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Complete Streets Workshop Held
March 07, 2012


Date of Release:   March 6, 2012                                                                For Further Information Please Call:
                                                                                                Kathy Mogle, MS
Complete Streets Workshop Held
The Onondaga County Health Department’s Creating Healthy Places to Live, Work, and Play in Onondaga County Program (CHP)  offered a workshop today to address how “Complete Streets” can enhance our community. Kathy Mogle, Program Coordinator for the Creating Healthy Places Program explained, “Complete Streets are roadways that are designed to be safe and accessible for all users, including pedestrians, bicyclists, motorists, transit riders, older adults, and persons with disabilities”.   Mogle further detailed that this workshop encouraged municipalities to create Complete Street policies to ensure that transportation agencies routinely design roadways that are safe for all users. The CHP Program is working with municipalities to implement Complete Streets policies in Onondaga County.
This workshop addressed the benefits of Complete Streets including:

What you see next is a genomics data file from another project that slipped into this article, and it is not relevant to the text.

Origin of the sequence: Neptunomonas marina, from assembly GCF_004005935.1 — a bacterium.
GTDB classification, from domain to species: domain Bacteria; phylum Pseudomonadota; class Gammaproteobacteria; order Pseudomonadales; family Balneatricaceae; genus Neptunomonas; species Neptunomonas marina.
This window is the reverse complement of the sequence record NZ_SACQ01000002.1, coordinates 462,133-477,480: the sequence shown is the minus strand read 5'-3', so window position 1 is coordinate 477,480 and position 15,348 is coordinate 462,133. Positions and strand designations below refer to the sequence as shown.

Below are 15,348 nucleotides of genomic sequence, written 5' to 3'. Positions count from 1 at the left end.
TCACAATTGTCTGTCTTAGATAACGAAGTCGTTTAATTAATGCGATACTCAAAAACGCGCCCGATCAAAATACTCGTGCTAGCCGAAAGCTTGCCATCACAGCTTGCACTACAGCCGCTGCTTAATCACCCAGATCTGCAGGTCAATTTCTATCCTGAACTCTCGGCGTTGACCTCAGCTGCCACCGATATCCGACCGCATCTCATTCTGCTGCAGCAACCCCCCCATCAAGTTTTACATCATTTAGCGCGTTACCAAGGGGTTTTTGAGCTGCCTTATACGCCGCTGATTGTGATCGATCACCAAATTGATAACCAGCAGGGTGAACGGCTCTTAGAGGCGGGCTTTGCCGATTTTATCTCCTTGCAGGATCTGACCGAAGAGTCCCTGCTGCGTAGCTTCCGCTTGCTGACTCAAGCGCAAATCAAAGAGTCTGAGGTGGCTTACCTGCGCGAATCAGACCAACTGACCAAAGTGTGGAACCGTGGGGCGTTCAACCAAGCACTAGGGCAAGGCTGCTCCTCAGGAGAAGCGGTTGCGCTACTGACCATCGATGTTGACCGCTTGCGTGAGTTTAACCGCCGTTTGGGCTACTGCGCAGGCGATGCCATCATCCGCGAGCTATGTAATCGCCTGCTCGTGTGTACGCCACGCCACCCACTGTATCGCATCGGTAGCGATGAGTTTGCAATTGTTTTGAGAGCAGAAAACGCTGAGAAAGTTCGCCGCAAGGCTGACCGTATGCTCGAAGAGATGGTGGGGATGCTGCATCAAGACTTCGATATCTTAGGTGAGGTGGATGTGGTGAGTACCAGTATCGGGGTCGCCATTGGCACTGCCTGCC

•  Complete streets make active living easy. In Onondaga County 28% of residents are obese. 21% report that they participate in no physical activity (CDC). By building roads that help support more walking and biking, communities may create opportunities for people to become more physically active.
  • Complete streets can improve safety for all road users. Research has shown that complete streets can reduce pedestrian injuries by as much as 28%. On-road bike lanes have been shown to reduce crashes by 50%.
  • Complete streets can improve accessibility. Having multiple, accessible transportation options allows everyone, including children, persons with disabilities, older adults, and people who cannot afford a car the opportunity to get out and stay connected to the community.
  • Complete streets can preserve resources for the next generation.   Making it easier to use other means (besides automobiles) to get to our destinations may reduce air pollution and lower dependence on gasoline.
  • Complete streets can help economic development. A network of complete streets is more safe and appealing to residents and visitors, which is optimal for retail and commercial development.   Making retail areas only accessible to cars can restrict business.
  • Complete streets can reduce traffic costs. Incorporating the needs of all forms of transportation into roadway planning can reduce automobile traffic and the costs of road repair and maintenance.
Each complete street is different. A complete street in a rural area may look different than one in an urban area. Some things that may be found on a complete street include sidewalks, bike lanes (or paved shoulder), bus lanes, accessible transit stops, frequent crossing opportunities, median islands, pedestrian signals, and curb extensions.
For more information about Complete Streets call the Onondaga County Health Department’s Creating Healthy Places Program at 435-3280 or visit www.completestreets.org


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